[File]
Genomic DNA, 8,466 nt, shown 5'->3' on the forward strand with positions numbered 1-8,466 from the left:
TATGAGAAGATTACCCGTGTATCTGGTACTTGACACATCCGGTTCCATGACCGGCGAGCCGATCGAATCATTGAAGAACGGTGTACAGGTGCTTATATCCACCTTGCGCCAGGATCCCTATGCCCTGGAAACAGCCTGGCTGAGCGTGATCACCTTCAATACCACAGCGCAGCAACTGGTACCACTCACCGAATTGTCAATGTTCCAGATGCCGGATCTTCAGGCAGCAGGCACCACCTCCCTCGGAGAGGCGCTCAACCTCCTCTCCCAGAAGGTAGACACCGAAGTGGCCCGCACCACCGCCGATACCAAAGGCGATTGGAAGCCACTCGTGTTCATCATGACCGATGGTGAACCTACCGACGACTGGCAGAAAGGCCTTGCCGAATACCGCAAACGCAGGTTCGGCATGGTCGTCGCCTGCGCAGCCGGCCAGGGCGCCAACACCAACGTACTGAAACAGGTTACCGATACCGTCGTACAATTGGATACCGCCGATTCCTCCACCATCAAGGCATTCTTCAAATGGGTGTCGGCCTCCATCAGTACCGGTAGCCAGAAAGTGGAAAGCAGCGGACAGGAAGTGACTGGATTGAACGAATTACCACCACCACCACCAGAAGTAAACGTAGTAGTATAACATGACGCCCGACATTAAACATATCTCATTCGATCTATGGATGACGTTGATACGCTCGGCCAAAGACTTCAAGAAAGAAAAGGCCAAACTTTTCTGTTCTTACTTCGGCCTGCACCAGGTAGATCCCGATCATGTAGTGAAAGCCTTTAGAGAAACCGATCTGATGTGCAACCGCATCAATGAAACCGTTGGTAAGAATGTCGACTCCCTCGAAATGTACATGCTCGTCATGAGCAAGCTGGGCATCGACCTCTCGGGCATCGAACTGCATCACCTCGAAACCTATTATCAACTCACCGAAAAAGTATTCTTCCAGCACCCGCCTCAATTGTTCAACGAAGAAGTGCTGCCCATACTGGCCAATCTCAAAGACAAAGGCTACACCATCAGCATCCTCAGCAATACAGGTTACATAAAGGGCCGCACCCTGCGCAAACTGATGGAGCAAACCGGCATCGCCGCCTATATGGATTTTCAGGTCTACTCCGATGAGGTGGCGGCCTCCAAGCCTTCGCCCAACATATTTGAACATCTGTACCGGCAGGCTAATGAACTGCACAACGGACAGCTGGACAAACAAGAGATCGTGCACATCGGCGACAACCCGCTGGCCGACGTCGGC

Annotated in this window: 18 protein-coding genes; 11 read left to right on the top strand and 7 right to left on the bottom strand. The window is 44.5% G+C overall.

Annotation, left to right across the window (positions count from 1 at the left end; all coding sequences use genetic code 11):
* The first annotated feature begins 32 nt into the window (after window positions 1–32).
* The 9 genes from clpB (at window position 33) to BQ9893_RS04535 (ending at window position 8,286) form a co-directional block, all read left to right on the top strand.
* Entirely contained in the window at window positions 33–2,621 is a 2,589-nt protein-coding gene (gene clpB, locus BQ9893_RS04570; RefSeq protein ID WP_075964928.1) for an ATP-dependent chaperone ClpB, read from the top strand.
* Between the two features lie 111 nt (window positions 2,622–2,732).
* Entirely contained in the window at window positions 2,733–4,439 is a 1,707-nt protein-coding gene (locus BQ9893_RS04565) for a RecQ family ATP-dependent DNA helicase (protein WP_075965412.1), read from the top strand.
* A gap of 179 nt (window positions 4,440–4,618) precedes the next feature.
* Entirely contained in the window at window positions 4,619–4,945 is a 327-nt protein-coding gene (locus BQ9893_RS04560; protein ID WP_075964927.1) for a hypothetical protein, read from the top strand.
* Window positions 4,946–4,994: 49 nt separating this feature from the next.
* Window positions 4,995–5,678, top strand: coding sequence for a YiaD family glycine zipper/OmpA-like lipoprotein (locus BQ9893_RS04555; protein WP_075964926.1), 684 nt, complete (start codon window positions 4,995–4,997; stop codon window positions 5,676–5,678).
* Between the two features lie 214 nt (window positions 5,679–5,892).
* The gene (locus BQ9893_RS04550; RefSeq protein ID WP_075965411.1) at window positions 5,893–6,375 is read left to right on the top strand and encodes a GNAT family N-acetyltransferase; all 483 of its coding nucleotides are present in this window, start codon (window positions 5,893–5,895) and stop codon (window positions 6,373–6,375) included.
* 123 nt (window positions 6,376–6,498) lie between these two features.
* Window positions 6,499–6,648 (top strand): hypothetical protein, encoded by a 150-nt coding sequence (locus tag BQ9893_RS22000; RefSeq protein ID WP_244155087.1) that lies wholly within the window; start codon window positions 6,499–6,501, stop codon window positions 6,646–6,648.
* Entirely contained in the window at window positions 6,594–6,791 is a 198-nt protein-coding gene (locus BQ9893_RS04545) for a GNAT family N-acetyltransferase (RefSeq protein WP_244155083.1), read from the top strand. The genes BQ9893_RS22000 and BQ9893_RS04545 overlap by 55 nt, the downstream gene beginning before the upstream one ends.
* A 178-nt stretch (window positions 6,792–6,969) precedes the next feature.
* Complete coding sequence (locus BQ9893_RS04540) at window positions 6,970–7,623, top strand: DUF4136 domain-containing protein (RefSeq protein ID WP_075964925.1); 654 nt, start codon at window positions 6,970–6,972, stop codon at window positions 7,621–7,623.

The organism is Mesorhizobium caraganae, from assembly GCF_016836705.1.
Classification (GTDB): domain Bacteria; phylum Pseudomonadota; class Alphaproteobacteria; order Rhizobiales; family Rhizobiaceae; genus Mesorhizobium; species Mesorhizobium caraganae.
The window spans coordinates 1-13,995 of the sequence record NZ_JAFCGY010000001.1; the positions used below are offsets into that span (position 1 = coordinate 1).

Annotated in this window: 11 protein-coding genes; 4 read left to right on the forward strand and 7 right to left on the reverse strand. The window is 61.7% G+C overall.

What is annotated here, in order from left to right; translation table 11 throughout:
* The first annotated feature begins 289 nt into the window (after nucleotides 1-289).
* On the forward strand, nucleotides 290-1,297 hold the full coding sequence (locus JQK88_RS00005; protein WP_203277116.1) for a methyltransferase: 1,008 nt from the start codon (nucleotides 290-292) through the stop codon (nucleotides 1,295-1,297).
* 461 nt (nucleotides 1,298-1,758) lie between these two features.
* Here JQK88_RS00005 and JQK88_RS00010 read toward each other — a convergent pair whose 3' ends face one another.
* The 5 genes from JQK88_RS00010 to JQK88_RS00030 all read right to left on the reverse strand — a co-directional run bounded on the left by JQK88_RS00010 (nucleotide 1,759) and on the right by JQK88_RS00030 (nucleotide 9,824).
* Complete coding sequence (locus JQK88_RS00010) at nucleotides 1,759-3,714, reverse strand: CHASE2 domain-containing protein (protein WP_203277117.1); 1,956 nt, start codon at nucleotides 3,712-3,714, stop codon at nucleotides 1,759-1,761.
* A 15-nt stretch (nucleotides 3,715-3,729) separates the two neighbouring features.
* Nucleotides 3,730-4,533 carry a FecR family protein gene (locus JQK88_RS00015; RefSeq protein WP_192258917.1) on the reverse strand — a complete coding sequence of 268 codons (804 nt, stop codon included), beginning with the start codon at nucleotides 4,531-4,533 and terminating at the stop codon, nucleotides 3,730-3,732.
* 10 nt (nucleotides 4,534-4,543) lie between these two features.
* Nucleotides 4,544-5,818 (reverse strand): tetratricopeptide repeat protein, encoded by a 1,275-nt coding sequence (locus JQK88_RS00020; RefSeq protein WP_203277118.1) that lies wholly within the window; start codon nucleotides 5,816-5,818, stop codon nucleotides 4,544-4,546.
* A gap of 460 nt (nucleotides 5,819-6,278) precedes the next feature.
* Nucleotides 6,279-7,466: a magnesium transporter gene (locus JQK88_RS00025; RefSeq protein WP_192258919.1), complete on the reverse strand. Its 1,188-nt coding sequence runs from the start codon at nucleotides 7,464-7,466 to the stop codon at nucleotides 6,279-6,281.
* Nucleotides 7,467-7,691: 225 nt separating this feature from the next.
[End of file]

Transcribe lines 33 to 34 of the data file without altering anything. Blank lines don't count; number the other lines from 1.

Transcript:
* Nucleotides 3,730-4,533 carry a FecR family protein gene (locus JQK88_RS00015; RefSeq protein WP_192258917.1) on the reverse strand — a complete coding sequence of 268 codons (804 nt, stop codon included), beginning with the start codon at nucleotides 4,531-4,533 and terminating at the stop codon, nucleotides 3,730-3,732.
* 10 nt (nucleotides 4,534-4,543) lie between these two features.